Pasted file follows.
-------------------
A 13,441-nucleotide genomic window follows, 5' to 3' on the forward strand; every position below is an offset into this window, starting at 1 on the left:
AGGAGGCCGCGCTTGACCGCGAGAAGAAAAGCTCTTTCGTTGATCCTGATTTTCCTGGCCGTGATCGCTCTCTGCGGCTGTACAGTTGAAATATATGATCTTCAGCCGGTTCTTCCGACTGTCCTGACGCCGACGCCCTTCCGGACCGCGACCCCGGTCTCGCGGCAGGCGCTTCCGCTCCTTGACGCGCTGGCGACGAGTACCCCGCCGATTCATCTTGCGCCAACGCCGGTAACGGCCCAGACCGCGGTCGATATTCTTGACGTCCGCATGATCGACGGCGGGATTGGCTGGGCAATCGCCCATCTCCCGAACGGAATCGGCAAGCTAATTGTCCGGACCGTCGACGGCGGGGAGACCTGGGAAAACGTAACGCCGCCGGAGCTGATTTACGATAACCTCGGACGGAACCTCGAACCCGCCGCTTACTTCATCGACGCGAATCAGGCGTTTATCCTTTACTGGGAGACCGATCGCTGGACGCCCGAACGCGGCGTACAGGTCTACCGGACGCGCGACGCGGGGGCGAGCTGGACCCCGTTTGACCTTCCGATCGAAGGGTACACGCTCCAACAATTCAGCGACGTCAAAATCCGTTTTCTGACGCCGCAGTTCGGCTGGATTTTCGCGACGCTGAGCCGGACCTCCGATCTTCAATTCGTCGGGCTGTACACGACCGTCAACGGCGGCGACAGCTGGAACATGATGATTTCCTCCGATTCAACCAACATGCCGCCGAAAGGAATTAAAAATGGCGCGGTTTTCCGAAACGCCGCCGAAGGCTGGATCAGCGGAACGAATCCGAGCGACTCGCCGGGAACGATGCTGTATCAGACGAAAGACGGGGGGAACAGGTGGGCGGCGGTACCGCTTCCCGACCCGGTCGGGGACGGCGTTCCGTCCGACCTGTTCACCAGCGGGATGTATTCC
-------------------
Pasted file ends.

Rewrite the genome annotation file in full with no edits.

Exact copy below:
A 13,441-nucleotide genomic window follows, 5' to 3' on the forward strand; every position below is an offset into this window, starting at 1 on the left:
AGGAGGCCGCGCTTGACCGCGAGAAGAAAAGCTCTTTCGTTGATCCTGATTTTCCTGGCCGTGATCGCTCTCTGCGGCTGTACAGTTGAAATATATGATCTTCAGCCGGTTCTTCCGACTGTCCTGACGCCGACGCCCTTCCGGACCGCGACCCCGGTCTCGCGGCAGGCGCTTCCGCTCCTTGACGCGCTGGCGACGAGTACCCCGCCGATTCATCTTGCGCCAACGCCGGTAACGGCCCAGACCGCGGTCGATATTCTTGACGTCCGCATGATCGACGGCGGGATTGGCTGGGCAATCGCCCATCTCCCGAACGGAATCGGCAAGCTAATTGTCCGGACCGTCGACGGCGGGGAGACCTGGGAAAACGTAACGCCGCCGGAGCTGATTTACGATAACCTCGGACGGAACCTCGAACCCGCCGCTTACTTCATCGACGCGAATCAGGCGTTTATCCTTTACTGGGAGACCGATCGCTGGACGCCCGAACGCGGCGTACAGGTCTACCGGACGCGCGACGCGGGGGCGAGCTGGACCCCGTTTGACCTTCCGATCGAAGGGTACACGCTCCAACAATTCAGCGACGTCAAAATCCGTTTTCTGACGCCGCAGTTCGGCTGGATTTTCGCGACGCTGAGCCGGACCTCCGATCTTCAATTCGTCGGGCTGTACACGACCGTCAACGGCGGCGACAGCTGGAACATGATGATTTCCTCCGATTCAACCAACATGCCGCCGAAAGGAATTAAAAATGGCGCGGTTTTCCGAAACGCCGCCGAAGGCTGGATCAGCGGAACGAATCCGAGCGACTCGCCGGGAACGATGCTGTATCAGACGAAAGACGGGGGGAACAGGTGGGCGGCGGTACCGCTTCCCGACCCGGTCGGGGACGGCGTTCCGTCCGACCTGTTCACCAGCGGGATGTATTCC